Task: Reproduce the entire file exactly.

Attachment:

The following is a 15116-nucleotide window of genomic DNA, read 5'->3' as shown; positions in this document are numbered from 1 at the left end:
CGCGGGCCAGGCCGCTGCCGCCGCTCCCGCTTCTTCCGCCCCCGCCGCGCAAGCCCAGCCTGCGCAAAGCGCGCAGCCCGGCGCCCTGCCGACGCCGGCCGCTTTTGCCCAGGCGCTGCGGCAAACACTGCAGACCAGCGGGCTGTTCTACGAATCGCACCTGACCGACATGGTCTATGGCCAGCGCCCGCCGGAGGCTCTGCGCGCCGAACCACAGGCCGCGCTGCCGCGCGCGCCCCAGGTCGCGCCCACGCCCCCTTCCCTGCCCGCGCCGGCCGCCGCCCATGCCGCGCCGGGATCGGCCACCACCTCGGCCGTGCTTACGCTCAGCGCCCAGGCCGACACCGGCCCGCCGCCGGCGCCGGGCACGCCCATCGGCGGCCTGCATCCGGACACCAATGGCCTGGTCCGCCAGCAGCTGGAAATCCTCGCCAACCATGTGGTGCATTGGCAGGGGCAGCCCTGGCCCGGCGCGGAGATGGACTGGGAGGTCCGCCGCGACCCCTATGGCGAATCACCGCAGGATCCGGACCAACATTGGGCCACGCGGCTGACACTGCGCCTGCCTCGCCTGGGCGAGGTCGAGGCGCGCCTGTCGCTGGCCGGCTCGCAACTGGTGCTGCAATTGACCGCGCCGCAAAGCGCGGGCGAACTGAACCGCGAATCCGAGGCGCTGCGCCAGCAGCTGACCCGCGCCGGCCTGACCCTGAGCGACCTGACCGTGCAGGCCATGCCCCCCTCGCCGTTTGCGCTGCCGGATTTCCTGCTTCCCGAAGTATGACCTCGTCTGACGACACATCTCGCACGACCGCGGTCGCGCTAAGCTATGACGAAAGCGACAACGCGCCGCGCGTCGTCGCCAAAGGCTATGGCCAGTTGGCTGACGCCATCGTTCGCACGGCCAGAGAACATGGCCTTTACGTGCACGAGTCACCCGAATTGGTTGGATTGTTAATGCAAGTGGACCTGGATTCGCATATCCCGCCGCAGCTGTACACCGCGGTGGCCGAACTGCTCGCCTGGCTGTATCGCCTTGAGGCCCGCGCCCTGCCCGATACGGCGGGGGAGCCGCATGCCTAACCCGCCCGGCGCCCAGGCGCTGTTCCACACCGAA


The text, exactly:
The following is a 15116-nucleotide window of genomic DNA, read 5'->3' as shown; positions in this document are numbered from 1 at the left end:
CGCGGGCCAGGCCGCTGCCGCCGCTCCCGCTTCTTCCGCCCCCGCCGCGCAAGCCCAGCCTGCGCAAAGCGCGCAGCCCGGCGCCCTGCCGACGCCGGCCGCTTTTGCCCAGGCGCTGCGGCAAACACTGCAGACCAGCGGGCTGTTCTACGAATCGCACCTGACCGACATGGTCTATGGCCAGCGCCCGCCGGAGGCTCTGCGCGCCGAACCACAGGCCGCGCTGCCGCGCGCGCCCCAGGTCGCGCCCACGCCCCCTTCCCTGCCCGCGCCGGCCGCCGCCCATGCCGCGCCGGGATCGGCCACCACCTCGGCCGTGCTTACGCTCAGCGCCCAGGCCGACACCGGCCCGCCGCCGGCGCCGGGCACGCCCATCGGCGGCCTGCATCCGGACACCAATGGCCTGGTCCGCCAGCAGCTGGAAATCCTCGCCAACCATGTGGTGCATTGGCAGGGGCAGCCCTGGCCCGGCGCGGAGATGGACTGGGAGGTCCGCCGCGACCCCTATGGCGAATCACCGCAGGATCCGGACCAACATTGGGCCACGCGGCTGACACTGCGCCTGCCTCGCCTGGGCGAGGTCGAGGCGCGCCTGTCGCTGGCCGGCTCGCAACTGGTGCTGCAATTGACCGCGCCGCAAAGCGCGGGCGAACTGAACCGCGAATCCGAGGCGCTGCGCCAGCAGCTGACCCGCGCCGGCCTGACCCTGAGCGACCTGACCGTGCAGGCCATGCCCCCCTCGCCGTTTGCGCTGCCGGATTTCCTGCTTCCCGAAGTATGACCTCGTCTGACGACACATCTCGCACGACCGCGGTCGCGCTAAGCTATGACGAAAGCGACAACGCGCCGCGCGTCGTCGCCAAAGGCTATGGCCAGTTGGCTGACGCCATCGTTCGCACGGCCAGAGAACATGGCCTTTACGTGCACGAGTCACCCGAATTGGTTGGATTGTTAATGCAAGTGGACCTGGATTCGCATATCCCGCCGCAGCTGTACACCGCGGTGGCCGAACTGCTCGCCTGGCTGTATCGCCTTGAGGCCCGCGCCCTGCCCGATACGGCGGGGGAGCCGCATGCCTAACCCGCCCGGCGCCCAGGCGCTGTTCCACACCGAA